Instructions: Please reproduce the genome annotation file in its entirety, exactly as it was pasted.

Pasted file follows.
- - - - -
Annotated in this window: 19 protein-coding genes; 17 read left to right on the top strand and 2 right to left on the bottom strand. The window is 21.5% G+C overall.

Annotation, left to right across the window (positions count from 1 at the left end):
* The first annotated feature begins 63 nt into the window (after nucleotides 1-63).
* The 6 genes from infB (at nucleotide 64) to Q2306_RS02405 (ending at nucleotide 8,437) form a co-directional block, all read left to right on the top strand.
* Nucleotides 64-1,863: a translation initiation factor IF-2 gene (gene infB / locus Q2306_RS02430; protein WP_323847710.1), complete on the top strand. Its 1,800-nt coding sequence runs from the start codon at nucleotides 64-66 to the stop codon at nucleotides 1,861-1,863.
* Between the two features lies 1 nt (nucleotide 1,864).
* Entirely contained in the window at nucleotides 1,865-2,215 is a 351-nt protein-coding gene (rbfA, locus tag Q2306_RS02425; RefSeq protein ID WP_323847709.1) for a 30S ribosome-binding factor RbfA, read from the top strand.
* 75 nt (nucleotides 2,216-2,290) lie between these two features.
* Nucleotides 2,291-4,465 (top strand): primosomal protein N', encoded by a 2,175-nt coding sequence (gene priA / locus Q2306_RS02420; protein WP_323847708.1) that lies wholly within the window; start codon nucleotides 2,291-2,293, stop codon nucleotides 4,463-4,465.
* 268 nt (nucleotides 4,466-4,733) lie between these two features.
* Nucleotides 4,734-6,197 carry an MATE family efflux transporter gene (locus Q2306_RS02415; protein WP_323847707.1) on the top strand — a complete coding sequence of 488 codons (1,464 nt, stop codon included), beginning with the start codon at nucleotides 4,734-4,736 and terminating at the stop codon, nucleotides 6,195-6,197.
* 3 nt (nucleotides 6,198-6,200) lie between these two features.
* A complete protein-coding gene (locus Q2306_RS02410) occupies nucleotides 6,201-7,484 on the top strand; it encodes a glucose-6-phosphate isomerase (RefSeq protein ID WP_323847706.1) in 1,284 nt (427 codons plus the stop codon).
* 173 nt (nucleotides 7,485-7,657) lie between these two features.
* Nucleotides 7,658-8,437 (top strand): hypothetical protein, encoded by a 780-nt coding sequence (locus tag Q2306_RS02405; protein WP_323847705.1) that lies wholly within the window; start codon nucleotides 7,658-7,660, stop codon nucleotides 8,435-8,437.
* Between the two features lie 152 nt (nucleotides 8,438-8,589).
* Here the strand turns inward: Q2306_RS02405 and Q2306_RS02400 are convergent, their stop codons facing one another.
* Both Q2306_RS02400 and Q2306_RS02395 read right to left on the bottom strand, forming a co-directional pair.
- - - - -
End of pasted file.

Annotated in this window: 19 protein-coding genes; 17 read left to right on the top strand and 2 right to left on the bottom strand. The window is 21.5% G+C overall.

Annotation, left to right across the window (positions count from 1 at the left end):
* The first annotated feature begins 63 nt into the window (after nucleotides 1-63).
* The 6 genes from infB (at nucleotide 64) to Q2306_RS02405 (ending at nucleotide 8,437) form a co-directional block, all read left to right on the top strand.
* Nucleotides 64-1,863: a translation initiation factor IF-2 gene (gene infB / locus Q2306_RS02430; protein WP_323847710.1), complete on the top strand. Its 1,800-nt coding sequence runs from the start codon at nucleotides 64-66 to the stop codon at nucleotides 1,861-1,863.
* Between the two features lies 1 nt (nucleotide 1,864).
* Entirely contained in the window at nucleotides 1,865-2,215 is a 351-nt protein-coding gene (rbfA, locus tag Q2306_RS02425; RefSeq protein ID WP_323847709.1) for a 30S ribosome-binding factor RbfA, read from the top strand.
* 75 nt (nucleotides 2,216-2,290) lie between these two features.
* Nucleotides 2,291-4,465 (top strand): primosomal protein N', encoded by a 2,175-nt coding sequence (gene priA / locus Q2306_RS02420; protein WP_323847708.1) that lies wholly within the window; start codon nucleotides 2,291-2,293, stop codon nucleotides 4,463-4,465.
* 268 nt (nucleotides 4,466-4,733) lie between these two features.
* Nucleotides 4,734-6,197 carry an MATE family efflux transporter gene (locus Q2306_RS02415; protein WP_323847707.1) on the top strand — a complete coding sequence of 488 codons (1,464 nt, stop codon included), beginning with the start codon at nucleotides 4,734-4,736 and terminating at the stop codon, nucleotides 6,195-6,197.
* 3 nt (nucleotides 6,198-6,200) lie between these two features.
* A complete protein-coding gene (locus Q2306_RS02410) occupies nucleotides 6,201-7,484 on the top strand; it encodes a glucose-6-phosphate isomerase (RefSeq protein ID WP_323847706.1) in 1,284 nt (427 codons plus the stop codon).
* 173 nt (nucleotides 7,485-7,657) lie between these two features.
* Nucleotides 7,658-8,437 (top strand): hypothetical protein, encoded by a 780-nt coding sequence (locus tag Q2306_RS02405; protein WP_323847705.1) that lies wholly within the window; start codon nucleotides 7,658-7,660, stop codon nucleotides 8,435-8,437.
* Between the two features lie 152 nt (nucleotides 8,438-8,589).
* Here the strand turns inward: Q2306_RS02405 and Q2306_RS02400 are convergent, their stop codons facing one another.
* Both Q2306_RS02400 and Q2306_RS02395 read right to left on the bottom strand, forming a co-directional pair.